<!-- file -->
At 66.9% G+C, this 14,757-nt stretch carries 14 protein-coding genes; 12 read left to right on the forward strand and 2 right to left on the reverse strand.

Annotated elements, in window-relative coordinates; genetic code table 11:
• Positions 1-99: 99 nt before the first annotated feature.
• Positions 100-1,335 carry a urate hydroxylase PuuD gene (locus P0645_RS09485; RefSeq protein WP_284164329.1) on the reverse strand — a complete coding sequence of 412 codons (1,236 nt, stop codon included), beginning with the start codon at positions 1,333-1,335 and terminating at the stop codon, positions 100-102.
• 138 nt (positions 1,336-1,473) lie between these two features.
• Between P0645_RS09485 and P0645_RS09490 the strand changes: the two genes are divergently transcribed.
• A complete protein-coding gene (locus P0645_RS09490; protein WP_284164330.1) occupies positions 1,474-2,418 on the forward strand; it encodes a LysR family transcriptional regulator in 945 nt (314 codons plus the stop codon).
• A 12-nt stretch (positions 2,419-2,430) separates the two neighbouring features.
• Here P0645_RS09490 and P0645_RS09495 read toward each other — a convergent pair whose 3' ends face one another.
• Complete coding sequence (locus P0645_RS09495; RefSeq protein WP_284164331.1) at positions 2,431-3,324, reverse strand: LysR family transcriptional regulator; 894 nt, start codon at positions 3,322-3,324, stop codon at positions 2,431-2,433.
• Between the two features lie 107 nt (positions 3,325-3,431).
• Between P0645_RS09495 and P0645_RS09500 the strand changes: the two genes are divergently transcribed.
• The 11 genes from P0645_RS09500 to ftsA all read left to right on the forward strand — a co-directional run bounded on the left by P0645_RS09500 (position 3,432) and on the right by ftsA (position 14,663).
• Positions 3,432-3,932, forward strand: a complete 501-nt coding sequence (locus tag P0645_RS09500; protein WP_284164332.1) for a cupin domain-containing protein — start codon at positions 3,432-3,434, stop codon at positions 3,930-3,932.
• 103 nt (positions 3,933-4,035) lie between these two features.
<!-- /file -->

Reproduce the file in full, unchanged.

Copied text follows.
At 66.9% G+C, this 14,757-nt stretch carries 14 protein-coding genes; 12 read left to right on the forward strand and 2 right to left on the reverse strand.

Annotated elements, in window-relative coordinates; genetic code table 11:
• Positions 1-99: 99 nt before the first annotated feature.
• Positions 100-1,335 carry a urate hydroxylase PuuD gene (locus P0645_RS09485; RefSeq protein WP_284164329.1) on the reverse strand — a complete coding sequence of 412 codons (1,236 nt, stop codon included), beginning with the start codon at positions 1,333-1,335 and terminating at the stop codon, positions 100-102.
• 138 nt (positions 1,336-1,473) lie between these two features.
• Between P0645_RS09485 and P0645_RS09490 the strand changes: the two genes are divergently transcribed.
• A complete protein-coding gene (locus P0645_RS09490; protein WP_284164330.1) occupies positions 1,474-2,418 on the forward strand; it encodes a LysR family transcriptional regulator in 945 nt (314 codons plus the stop codon).
• A 12-nt stretch (positions 2,419-2,430) separates the two neighbouring features.
• Here P0645_RS09490 and P0645_RS09495 read toward each other — a convergent pair whose 3' ends face one another.
• Complete coding sequence (locus P0645_RS09495; RefSeq protein WP_284164331.1) at positions 2,431-3,324, reverse strand: LysR family transcriptional regulator; 894 nt, start codon at positions 3,322-3,324, stop codon at positions 2,431-2,433.
• Between the two features lie 107 nt (positions 3,325-3,431).
• Between P0645_RS09495 and P0645_RS09500 the strand changes: the two genes are divergently transcribed.
• The 11 genes from P0645_RS09500 to ftsA all read left to right on the forward strand — a co-directional run bounded on the left by P0645_RS09500 (position 3,432) and on the right by ftsA (position 14,663).
• Positions 3,432-3,932, forward strand: a complete 501-nt coding sequence (locus tag P0645_RS09500; protein WP_284164332.1) for a cupin domain-containing protein — start codon at positions 3,432-3,434, stop codon at positions 3,930-3,932.
• 103 nt (positions 3,933-4,035) lie between these two features.